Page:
What is the unified funding approach to EU borrowing?
The unified funding approach is the strategy that the Commission will be following to place the debt that it issues on behalf of the EU on capital markets.
Under this approach, the Commission will be issuing single branded “EU-Bonds”, rather than separately denominated bonds for individual programmes such as NextGenerationEU, SURE and Macro-Financial Assistance (MFA). The Commission will be collecting all proceeds in a central funding pool and internally allocating them to various policy programmes funded through bond issuances. This will avoid the fragmentation of EU issuances and support a more homogenous secondary market for EU-Bonds.
The unified funding approach will allow the tool-box developed for NextGenerationEU to be used in the same way for other lending programmes. Under the new approach, the Commission will continue to use a mixture of auctions and syndications to place its EU-Bonds. To boost the liquidity of its EU-Bonds, the Commission will make greater use of auctions, and will keep issuing short-term EU-Bills.
The programmes to be financed through the unified funding approach in the first half of 2023 are the NextGenerationEU recovery programme and the new Macro-Financial Assistance + programme for Ukraine. The former will account for some €70 billion, and the latter for around €10 billion. This will also be the Commission's main approach to markets for other borrowing going forward. Back-to-back funding will remain an option for EU issuances on an exceptional basis when warranted by specific transaction needs.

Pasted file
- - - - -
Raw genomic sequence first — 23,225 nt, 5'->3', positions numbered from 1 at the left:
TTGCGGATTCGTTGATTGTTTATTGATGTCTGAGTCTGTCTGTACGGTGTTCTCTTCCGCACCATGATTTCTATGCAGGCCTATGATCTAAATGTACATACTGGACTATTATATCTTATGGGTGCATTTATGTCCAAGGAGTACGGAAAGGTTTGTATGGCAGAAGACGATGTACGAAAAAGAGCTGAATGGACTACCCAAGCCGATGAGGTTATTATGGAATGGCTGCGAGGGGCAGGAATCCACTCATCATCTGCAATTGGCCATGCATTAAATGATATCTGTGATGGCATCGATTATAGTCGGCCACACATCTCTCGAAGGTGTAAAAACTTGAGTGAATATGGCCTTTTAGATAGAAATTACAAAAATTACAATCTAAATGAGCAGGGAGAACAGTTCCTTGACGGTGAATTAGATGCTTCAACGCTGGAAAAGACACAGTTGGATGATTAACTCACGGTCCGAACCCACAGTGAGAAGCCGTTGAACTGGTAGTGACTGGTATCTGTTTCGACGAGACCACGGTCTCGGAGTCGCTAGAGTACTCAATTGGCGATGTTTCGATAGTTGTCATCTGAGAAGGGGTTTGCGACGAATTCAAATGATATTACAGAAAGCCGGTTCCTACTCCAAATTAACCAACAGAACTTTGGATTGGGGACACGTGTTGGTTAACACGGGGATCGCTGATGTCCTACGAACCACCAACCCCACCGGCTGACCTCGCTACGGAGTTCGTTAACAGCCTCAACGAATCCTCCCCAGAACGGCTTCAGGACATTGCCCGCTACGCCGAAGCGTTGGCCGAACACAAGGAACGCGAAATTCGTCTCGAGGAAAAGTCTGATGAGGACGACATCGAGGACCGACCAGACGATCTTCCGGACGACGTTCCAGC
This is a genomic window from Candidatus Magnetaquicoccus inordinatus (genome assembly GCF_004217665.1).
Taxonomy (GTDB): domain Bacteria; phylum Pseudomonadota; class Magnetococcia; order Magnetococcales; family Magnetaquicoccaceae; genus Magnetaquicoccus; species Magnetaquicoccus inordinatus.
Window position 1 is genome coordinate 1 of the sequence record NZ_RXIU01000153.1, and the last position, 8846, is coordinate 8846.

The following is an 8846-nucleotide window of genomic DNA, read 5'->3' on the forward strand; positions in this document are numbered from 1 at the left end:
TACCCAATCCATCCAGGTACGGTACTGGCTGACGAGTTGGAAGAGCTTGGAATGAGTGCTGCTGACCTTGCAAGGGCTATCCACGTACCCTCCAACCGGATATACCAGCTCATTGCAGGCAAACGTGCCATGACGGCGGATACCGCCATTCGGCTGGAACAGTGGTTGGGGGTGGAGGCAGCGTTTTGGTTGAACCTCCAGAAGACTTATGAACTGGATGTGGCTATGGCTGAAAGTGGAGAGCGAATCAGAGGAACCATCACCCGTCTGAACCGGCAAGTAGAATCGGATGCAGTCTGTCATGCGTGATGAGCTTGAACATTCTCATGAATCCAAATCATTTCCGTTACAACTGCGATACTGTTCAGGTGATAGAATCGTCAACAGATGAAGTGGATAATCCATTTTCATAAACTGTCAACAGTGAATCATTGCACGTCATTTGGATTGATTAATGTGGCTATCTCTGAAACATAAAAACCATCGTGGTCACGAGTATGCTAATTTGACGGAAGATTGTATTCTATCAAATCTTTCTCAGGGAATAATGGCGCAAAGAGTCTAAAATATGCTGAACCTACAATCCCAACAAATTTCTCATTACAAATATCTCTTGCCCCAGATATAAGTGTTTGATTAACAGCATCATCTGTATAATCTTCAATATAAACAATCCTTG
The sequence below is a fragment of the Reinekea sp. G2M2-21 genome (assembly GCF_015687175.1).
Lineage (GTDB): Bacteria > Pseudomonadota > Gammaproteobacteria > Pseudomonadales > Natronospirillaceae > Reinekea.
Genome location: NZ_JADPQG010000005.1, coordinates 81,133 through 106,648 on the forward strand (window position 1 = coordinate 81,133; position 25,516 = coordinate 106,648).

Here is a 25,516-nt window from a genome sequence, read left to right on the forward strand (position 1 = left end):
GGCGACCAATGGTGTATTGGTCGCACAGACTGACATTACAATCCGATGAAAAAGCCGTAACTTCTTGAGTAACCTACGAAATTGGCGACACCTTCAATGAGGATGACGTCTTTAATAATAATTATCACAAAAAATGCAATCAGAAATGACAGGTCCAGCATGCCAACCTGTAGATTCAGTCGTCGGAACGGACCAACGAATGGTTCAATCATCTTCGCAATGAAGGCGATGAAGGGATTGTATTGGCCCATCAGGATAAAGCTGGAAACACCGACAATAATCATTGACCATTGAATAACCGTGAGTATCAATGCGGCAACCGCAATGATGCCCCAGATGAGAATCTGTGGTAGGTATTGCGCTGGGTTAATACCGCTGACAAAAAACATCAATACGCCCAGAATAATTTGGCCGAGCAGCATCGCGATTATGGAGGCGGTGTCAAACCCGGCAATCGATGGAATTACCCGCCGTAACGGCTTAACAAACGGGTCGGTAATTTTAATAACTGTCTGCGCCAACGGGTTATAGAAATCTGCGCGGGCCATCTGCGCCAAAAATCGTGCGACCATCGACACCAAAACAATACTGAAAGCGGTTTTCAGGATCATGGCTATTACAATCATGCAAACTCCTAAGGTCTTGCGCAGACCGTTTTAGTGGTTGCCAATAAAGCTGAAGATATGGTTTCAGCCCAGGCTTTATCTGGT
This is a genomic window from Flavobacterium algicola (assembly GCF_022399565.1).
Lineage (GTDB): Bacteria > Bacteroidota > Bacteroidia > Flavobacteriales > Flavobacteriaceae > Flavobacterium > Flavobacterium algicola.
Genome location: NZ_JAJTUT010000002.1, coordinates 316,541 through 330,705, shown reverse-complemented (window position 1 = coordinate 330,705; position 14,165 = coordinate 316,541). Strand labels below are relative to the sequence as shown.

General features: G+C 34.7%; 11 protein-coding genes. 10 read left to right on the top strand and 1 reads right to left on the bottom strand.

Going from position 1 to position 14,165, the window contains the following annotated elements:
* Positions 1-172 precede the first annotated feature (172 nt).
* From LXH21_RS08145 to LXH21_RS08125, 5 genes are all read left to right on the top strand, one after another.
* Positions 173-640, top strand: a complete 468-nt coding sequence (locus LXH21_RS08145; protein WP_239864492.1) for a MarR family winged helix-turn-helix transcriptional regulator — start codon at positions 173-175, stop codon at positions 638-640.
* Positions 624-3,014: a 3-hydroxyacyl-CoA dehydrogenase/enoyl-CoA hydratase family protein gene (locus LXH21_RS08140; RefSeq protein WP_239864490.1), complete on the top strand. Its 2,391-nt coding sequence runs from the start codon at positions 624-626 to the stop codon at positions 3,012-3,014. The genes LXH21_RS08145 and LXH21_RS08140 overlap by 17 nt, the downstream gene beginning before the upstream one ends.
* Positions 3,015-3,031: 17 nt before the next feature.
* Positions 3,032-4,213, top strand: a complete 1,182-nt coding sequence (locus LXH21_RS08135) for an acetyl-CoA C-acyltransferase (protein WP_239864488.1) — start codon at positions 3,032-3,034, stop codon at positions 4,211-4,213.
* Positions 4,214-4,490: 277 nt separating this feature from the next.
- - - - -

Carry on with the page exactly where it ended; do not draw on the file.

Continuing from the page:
The Commission will continue to finance the green component of the Recovery and Resilience Facility at the heart of NextGenerationEU through clearly and separately designated NextGenerationEU green bond issuances. In this way, investors will remain able to verify that proceeds from the NGEU Green bonds are over time matched to eligible green bond expenditures in accordance with the NextGenerationEU green bond framework.
What are the benefits of the new approach?
Thanks to this approach, the Commission will be able to plan, execute and communicate all issuances in an agile and coherent way, via a single EU-Bond label. It will also make use of the full range of its funding instruments and funding techniques to cover its funding needs, thus obtaining the most advantageous terms possible at that time. Under this approach the Commission will apply a uniform robust risk, compliance and governance framework to all borrowing operations, and solidify its presence in the capital markets as a regular large issuer supported by a tested and proven issuance infrastructure.
This will enable the Commission to obtain more attractive conditions, which will be passed on to the beneficiaries of its funding programmes. The Commission will have greater flexibility on the timing of disbursements, thus being able to better address beneficiaries' needs, including Ukraine.
Finally, the single-branded EU bonds will also be easier to buy, sell and substitute in investor's portfolios. This will help make EU securities more liquid, and improve their pricing and trading in the secondary market.
How will the new approach affect the beneficiaries of EU borrowing?
The single branded EU-Bonds securities will enhance the liquidity of EU-Bonds in the secondary market, which is expected to positively impact their pricing.